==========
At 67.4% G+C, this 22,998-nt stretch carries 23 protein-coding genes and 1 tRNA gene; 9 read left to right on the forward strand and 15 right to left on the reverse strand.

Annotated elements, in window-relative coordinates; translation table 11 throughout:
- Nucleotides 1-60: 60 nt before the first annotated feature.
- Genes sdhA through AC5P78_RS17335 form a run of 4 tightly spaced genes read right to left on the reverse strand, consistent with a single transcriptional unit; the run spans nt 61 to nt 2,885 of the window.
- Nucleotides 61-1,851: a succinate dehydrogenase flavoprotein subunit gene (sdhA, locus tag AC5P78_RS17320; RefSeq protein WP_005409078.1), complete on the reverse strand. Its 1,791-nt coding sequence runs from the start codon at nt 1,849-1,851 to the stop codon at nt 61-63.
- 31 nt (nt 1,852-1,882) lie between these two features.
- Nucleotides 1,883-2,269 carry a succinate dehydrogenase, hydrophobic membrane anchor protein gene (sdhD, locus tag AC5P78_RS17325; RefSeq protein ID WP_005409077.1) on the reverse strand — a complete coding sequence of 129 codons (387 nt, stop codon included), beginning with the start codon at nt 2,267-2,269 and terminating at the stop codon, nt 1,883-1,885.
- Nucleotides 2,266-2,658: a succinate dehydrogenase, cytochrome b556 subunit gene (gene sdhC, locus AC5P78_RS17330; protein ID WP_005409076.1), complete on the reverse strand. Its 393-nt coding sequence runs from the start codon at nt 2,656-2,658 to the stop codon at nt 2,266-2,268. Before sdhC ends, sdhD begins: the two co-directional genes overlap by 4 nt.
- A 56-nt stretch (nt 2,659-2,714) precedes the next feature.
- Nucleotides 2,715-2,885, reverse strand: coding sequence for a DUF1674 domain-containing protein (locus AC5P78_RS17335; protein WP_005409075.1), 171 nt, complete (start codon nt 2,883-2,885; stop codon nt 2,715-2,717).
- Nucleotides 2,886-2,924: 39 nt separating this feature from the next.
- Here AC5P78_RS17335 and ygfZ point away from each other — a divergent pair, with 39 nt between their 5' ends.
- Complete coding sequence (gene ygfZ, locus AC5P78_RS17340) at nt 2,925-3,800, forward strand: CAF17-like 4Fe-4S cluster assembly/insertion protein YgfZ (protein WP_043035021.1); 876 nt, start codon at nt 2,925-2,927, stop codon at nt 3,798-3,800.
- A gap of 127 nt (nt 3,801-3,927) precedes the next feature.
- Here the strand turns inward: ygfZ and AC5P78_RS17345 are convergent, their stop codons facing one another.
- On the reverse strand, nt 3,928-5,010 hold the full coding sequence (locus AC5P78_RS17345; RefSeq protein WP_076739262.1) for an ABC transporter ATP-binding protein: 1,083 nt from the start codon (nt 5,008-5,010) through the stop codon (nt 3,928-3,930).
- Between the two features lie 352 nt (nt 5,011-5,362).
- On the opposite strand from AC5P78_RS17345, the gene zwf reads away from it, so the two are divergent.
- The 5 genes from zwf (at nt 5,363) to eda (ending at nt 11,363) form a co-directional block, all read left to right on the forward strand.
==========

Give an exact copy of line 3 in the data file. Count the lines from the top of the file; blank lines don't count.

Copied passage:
- Nucleotides 1-60: 60 nt before the first annotated feature.